2. PARENT TRAININGS
The second one is kind of similar to that. It’s your trainings. Now I hope that you have ongoing, regular trainings for your ministry team. That any teachers that you have or anybody like that, that you are pouring into them and training them to do the ministry God has called them to do.
But how about parents? Again, do you have any trainings that are kind of geared toward them exclusively or overlapping with your leaders as you’re talking about how to teach God’s Word faithfully to kids, to students. There’s no reason why parents couldn’t be in that as well. So evaluate your trainings. Are you doing anything to instruct, to equip, and empower your parents to teach the gospel to their kids?
3. SPEND TIME WITH PARENTS
The third thing to look at is your time. How are you spending your time? It’s the most precious resource you have in ministry. What are you pouring your own time, your own effort, your energy into? Now again, most of the time you’re gonna look and say, “Man, that’s mostly kids. That’s mostly students,” depending on your ministry context. But what about parents? What about families? Are you protecting time to pour into them, to have coffee with parents and just talk with them and how they’re doing and equip them and empower them and encourage them?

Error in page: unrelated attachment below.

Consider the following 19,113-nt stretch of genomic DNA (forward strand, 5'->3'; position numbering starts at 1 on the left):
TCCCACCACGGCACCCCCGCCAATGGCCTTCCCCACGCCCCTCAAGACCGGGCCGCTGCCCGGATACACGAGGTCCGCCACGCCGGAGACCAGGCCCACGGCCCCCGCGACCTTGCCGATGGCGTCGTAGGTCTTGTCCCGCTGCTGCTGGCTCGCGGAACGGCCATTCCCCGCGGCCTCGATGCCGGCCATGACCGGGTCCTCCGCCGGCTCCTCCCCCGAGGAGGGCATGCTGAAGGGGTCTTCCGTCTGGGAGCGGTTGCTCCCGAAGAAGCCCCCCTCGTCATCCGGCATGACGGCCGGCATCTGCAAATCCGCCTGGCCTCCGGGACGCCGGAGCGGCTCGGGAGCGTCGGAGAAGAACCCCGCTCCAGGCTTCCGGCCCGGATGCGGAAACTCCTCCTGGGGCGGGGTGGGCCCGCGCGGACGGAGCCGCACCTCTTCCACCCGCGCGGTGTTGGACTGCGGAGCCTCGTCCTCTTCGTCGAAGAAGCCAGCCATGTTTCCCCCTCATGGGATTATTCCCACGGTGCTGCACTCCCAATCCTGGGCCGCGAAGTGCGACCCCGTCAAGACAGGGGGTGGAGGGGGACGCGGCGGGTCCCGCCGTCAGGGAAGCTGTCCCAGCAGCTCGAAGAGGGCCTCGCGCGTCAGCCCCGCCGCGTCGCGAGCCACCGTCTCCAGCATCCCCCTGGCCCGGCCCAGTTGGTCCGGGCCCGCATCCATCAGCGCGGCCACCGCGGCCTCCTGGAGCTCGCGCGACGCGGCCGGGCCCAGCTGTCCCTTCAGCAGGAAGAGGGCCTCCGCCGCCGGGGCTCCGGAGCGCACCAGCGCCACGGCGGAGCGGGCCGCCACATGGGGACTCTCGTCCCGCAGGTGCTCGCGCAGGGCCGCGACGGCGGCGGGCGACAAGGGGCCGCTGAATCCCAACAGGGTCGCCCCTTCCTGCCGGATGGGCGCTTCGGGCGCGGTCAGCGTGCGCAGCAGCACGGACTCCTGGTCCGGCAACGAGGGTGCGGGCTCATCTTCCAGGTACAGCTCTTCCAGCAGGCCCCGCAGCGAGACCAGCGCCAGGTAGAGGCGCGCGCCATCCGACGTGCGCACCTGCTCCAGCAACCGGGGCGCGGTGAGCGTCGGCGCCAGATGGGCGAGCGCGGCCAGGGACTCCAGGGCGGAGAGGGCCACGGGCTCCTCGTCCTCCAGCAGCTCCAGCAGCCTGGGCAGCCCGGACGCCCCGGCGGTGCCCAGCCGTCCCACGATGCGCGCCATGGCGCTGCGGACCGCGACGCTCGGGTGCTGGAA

So look at your calendar. I would encourage you to do this. If you do not have a calendar, take a digital calendar. I use Google calendar myself and I plot in all my tasks during the week and so I can see how I’ve spent my time and plan how I’m gonna spend my time. So do that for a couple weeks if you don’t already and then kind of take a step back and look at it and say, “How did I spend my time? Where did it go?” And if you’re like most people in ministry, you will find that it can be taken away from you very quickly and you can see that, “Man, I really failed to invest in parents this week. I’ve gotta protect that better.”
4. RESPECT YOUR FAMILIES’ TIME
The fourth way you kind of evaluate this is your parents’ time, your families’ time. It’s not your time, but the time for your families. Now here’s the thing, we often will schedule so much on the calendar that we are really depriving our families the opportunity to be families. We’re not giving parents the opportunity to disciple their kids because their kids are never with them because we have them off doing things. And so you want to look at your calendar and be very judicial with this. You say, “Hey, you know what, I’m gonna cut activities. I’m gonna slow down the pace of ministry because I need to give families time to be families. I need to give parents time to disciple their kids.” And so sometimes the best event you can do is the one that you don’t do.
And so I’d encourage you again, using those four metrics evaluate your ministry on an ongoing basis and make sure that you’re being gospel-centered, truly gospel-centered, which means what happens on campus, but also what happens in the homes of your families.